TP53 is one of the most commonly mutated genes in cancer and known to have functional role in the modulation of G1/S, G2/M checkpoint, DNA repair, cell death and senescence34. The frequency of somatic TP53 mutation varies significantly across solid tumours35. The Cancer Genome Atlas (TCGA) reports somatic TP53 mutations in up to 81% of lung and 72% of head and neck squamous cell carcinomas, at one extreme, with a decreasing frequency of 46% in lung adenocarcinoma, 37% in breast carcinoma and 8% in prostate cancer36,37,38,39,40,41. It is striking that this distribution of p53 mutation frequency mirrors the known average fraction size sensitivities of these tumour types (Supplementary Table S1). Breast and prostate cancers have the lowest rates of p53 mutations and the highest levels of sensitivity to fraction size.

NHEJ is error prone and fidelity of repair is sensitive to fraction size42. In contrast, HR is known to have high fidelity and there is no evidence that this fidelity is influenced by dose. A linear-quadratic increase with fraction size of lethal unbalanced chromosome exchanges has already been referred to as underlying the sensitivity of cells to fraction size in G0/1 human fibroblasts, in which NHEJ is the dominant determinant of DSB repair/misrepair15,16. If sensitivity to fraction size is a function of the ability to undertake NHEJ repair, the challenge is to understand how this sensitivity is weakened. It has long been known that tumour cell lines defective in p53 tend to have higher proliferation rates compared to those with WT p5343,44,45,46. In the cells we tested, PC3 having defective p53 has a doubling time of 33 h compared to the slow growing LNCaP with WT p53 and a doubling time of 60 h47,48. The A2780 WT p53 cells have a doubling time of 18–22 h, compared to much shorter doubling times for A2780/E6 with mut p5349,50.

Here, we also demonstrated that 411BR hTERT human fibroblasts deficient in DNA Ligase IV, a key component of NHEJ, show loss of fraction size sensitivity with no spilt-dose recovery compared to the WT 1BR3 hTERT fibroblasts. This is consistent with a recent study which has shown that 53BP1-mediated NHEJ has a clear role in increased survival of both cancer and mouse embryonic fibroblast cells post-fractionated radiation33. Our results in the glioma cell lines proficient (M059K) and defective (M059J) for DNA-PKcs suggest that tumour cells with p53 mutation, regardless of whether or not they have intact NHEJ, are likely to be fraction size insensitive. These observations are consistent with loss of fractionation sensitivity in p53-mutant CHO cell lines defective in NHEJ which rely on HR repair with cells accumulating in S/G2 phase of the cell cycle with fractionated RT29,51,52.

In normal tissues, there is a tight association between proliferative indices and fraction size sensitivity18. The association is so close as to suggest mechanistic links. Early human skin reactions (erythema and desquamation) depend strongly on total dose, but they are less sensitive to fraction size than the late onset side-effects that are commonly dose-limiting53. We, and others, have shown that over a 5-week course of radiotherapy basal epidermal cells accumulate in S/G2 phase and show a tenfold increase in RAD51 foci compared to baseline, consistent with the idea that high fidelity HR repair of radiation-induced DNA DSBs contributes to the weak sensitivity to fraction size of human epidermis54,55,56. On this basis, the loss of recovery in p53mut tumour cells may be a function of greater reliance on high fidelity HR.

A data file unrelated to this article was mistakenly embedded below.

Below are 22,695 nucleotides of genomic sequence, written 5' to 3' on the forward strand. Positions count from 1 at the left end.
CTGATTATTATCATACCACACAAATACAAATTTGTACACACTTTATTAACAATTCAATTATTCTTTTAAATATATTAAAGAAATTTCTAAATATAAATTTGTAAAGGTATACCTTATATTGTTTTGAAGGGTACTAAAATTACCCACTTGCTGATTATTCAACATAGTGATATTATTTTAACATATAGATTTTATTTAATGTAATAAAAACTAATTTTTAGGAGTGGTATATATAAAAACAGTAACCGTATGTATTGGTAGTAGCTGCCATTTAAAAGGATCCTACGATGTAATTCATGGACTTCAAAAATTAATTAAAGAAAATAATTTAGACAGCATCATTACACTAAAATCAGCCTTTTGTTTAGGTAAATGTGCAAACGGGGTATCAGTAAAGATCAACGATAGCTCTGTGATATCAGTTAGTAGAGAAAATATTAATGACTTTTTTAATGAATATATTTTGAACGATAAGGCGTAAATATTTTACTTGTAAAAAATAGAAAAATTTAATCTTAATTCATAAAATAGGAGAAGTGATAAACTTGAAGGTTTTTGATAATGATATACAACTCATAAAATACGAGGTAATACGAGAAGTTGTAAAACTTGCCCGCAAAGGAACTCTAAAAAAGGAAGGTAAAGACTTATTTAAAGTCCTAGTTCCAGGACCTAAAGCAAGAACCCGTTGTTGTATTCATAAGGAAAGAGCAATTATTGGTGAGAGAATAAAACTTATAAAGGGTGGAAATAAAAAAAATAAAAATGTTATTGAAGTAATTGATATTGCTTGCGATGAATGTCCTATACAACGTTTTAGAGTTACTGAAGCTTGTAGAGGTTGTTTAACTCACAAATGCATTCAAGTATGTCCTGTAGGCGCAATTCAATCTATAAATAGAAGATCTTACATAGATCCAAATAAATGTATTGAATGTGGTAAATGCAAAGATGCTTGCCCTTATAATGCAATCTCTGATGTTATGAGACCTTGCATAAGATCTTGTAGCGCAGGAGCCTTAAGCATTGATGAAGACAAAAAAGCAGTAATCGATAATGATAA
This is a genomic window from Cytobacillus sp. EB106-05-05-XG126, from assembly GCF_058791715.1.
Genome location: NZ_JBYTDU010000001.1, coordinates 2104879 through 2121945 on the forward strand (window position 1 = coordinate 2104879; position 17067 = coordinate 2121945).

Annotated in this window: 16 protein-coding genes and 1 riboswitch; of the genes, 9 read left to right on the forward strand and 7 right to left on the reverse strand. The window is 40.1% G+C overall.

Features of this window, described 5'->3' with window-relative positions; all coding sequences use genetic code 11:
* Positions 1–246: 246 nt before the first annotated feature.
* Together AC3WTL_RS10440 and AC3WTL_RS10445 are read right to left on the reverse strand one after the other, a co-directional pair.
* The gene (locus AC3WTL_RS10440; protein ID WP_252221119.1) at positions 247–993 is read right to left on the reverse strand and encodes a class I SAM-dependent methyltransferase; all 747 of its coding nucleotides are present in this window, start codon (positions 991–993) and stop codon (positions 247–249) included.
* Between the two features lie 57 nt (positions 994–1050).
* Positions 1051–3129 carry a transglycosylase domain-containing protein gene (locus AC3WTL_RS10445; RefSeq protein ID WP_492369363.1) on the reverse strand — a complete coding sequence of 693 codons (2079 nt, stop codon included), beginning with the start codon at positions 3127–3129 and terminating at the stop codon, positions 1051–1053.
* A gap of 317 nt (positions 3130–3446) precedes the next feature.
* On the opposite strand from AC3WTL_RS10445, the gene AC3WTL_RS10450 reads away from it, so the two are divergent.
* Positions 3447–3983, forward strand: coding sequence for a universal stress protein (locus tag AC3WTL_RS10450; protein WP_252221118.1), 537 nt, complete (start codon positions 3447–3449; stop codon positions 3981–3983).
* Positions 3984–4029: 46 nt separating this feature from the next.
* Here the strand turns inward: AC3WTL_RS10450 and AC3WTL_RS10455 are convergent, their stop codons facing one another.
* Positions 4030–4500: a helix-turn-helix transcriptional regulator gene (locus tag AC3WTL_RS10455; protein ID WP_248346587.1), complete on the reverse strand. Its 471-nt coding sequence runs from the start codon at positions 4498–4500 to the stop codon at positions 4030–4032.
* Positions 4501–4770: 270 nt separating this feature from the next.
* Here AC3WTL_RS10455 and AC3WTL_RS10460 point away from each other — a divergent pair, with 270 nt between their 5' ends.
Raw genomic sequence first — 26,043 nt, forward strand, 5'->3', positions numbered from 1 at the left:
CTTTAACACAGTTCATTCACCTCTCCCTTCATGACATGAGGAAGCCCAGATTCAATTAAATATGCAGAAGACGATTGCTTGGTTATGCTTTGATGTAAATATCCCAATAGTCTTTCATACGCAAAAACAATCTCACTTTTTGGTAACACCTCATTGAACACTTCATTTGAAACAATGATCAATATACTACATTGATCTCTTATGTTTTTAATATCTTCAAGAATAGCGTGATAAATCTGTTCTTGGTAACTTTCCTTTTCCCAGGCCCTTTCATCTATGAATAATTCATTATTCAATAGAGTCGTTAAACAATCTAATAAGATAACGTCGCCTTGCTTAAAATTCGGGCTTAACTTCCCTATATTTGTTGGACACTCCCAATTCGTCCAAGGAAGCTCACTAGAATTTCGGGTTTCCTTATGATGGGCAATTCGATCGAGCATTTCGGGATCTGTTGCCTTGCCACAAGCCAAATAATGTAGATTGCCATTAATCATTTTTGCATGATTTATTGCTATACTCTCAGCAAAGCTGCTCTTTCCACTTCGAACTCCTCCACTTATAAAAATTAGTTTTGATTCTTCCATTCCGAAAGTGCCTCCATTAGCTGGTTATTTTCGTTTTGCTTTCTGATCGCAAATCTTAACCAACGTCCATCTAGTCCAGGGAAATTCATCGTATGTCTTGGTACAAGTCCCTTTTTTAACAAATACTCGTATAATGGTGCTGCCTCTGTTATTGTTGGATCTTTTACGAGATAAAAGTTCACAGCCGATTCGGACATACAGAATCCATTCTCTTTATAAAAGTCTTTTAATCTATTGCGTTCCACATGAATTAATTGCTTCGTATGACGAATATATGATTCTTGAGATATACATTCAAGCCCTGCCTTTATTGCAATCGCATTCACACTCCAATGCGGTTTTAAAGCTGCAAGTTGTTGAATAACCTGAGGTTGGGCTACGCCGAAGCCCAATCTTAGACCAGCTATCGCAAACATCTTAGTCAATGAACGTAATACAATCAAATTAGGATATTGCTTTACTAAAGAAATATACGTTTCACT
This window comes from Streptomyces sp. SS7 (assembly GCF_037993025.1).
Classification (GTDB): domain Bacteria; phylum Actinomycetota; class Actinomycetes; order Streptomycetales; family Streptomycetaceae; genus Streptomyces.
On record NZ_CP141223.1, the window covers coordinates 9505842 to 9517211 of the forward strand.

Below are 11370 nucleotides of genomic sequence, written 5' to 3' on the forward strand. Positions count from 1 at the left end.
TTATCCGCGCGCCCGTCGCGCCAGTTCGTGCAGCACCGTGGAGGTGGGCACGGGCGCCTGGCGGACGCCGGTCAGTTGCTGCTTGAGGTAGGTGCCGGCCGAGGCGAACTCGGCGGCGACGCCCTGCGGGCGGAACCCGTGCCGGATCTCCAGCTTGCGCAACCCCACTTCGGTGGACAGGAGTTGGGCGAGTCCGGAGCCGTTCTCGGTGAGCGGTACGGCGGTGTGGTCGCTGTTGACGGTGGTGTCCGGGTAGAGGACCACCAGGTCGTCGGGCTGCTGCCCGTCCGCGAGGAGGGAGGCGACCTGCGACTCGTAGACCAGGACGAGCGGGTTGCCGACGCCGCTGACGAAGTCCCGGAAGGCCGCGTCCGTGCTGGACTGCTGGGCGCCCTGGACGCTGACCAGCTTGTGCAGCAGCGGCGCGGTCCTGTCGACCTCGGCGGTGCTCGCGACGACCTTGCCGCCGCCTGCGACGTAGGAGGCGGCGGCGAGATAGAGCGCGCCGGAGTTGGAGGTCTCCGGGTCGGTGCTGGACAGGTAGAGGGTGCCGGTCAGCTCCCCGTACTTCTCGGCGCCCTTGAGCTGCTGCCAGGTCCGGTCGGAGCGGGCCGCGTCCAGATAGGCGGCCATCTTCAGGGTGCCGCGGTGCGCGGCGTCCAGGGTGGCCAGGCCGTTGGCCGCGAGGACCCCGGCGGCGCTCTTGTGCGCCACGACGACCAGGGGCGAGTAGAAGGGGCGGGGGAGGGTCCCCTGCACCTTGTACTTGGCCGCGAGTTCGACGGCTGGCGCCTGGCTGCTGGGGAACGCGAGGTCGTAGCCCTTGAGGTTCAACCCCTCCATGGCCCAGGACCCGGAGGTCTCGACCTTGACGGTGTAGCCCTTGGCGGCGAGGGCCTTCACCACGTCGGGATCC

Although randomised clinical trials confirm wide differences in average fraction sensitivity between adenocarcinomas of the breast and prostate on one hand and squamous carcinomas of the lung and head and neck on the other, they provide no measure of variation in fraction sensitivity between tumours arising at the same anatomical site. A potentially important therapeutic outcome of the findings in our study is that tumours retaining an intact p53 pathway and, thereby, a proficient G1/S checkpoint are as sensitive to fraction size as dose-limiting normal tissues, undermining the clinical rationale for small fractions in such tumours. If these pre-clinical observations hold true in human tumours, it may be possible to improve radiotherapy response by using hypofractionated schedules in p53 WT tumours and conventional fractionation to a higher total dose in p53-mutant tumours.

In conclusion, our data support the hypothesis that cells defective in p53 are less sensitive to RT fraction size. The loss of split-dose recovery observed in DNA ligase IV deficient cells is interpreted as the dependence of fraction size sensitivity on intact NHEJ. This offers an explanation for loss of fraction size sensitivity in rapidly dividing malignant and normal cells with important implications for personalized radiotherapy dose prescriptions and biomarker development.